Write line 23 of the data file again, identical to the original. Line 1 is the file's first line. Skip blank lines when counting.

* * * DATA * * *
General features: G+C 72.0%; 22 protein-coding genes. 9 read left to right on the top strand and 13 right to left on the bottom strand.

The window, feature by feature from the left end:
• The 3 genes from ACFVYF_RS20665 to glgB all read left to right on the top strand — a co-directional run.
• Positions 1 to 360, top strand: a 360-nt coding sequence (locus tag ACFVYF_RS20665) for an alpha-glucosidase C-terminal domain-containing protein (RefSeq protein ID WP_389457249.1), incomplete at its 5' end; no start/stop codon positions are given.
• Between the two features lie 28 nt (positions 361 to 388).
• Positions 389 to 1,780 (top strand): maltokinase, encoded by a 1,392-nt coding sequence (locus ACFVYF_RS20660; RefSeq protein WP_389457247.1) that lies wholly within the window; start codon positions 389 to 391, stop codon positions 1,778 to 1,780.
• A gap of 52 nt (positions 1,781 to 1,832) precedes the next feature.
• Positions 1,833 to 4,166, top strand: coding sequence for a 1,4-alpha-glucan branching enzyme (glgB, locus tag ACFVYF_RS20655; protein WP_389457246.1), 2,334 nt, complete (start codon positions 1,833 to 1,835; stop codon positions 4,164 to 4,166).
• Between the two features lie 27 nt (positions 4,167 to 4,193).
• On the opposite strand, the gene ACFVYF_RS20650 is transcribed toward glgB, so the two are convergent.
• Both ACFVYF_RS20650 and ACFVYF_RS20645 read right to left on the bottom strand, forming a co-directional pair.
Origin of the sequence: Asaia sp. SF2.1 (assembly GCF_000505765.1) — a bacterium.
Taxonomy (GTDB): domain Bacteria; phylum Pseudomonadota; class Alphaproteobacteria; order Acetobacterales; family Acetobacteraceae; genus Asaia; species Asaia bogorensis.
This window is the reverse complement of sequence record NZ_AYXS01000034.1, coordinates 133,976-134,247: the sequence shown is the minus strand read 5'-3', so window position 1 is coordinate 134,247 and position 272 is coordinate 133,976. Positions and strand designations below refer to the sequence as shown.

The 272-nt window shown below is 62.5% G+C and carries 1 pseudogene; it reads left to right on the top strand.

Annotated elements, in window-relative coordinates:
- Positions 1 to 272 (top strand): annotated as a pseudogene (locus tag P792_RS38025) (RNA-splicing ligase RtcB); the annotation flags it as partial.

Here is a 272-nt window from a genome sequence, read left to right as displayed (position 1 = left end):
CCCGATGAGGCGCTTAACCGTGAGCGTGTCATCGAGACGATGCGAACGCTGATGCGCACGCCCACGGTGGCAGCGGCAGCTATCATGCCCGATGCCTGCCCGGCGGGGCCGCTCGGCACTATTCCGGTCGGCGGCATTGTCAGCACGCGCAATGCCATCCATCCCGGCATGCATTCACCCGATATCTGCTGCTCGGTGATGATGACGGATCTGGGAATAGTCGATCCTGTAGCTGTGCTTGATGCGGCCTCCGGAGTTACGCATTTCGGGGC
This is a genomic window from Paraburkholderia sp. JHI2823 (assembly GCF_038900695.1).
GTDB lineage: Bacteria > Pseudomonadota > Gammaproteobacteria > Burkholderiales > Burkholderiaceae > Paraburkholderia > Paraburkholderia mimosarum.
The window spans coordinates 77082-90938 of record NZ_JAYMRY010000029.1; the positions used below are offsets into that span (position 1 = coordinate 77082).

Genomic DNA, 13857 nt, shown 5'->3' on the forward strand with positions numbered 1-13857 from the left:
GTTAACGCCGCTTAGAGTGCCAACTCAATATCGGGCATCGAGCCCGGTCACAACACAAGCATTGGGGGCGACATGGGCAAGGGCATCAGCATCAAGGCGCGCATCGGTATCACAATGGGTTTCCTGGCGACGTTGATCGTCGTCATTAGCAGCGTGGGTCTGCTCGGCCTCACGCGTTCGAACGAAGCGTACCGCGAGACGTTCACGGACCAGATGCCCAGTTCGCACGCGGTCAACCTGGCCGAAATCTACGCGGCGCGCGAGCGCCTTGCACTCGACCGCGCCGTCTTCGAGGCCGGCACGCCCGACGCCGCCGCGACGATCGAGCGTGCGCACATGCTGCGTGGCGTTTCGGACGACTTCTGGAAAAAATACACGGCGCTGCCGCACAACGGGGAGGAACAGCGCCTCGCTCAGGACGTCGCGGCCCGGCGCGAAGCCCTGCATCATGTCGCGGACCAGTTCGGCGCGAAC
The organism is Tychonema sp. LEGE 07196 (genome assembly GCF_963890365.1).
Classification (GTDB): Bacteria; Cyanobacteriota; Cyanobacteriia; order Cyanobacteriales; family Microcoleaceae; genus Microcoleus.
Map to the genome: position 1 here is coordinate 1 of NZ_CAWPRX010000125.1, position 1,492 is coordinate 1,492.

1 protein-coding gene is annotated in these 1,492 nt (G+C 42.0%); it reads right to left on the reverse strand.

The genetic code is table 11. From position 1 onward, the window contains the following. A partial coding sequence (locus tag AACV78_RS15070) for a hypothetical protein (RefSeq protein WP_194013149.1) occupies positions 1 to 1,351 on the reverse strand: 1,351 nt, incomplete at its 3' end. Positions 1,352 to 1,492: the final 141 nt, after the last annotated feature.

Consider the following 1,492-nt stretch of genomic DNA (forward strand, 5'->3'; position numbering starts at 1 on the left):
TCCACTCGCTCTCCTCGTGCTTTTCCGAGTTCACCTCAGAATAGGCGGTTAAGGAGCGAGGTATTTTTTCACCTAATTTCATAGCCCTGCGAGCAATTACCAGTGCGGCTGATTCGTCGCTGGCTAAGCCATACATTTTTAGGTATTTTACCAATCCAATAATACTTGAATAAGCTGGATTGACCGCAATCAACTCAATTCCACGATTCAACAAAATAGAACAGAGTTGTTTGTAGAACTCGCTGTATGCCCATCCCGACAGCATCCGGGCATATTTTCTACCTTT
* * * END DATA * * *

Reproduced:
Genomic DNA, 13857 nt, shown 5'->3' on the forward strand with positions numbered 1-13857 from the left: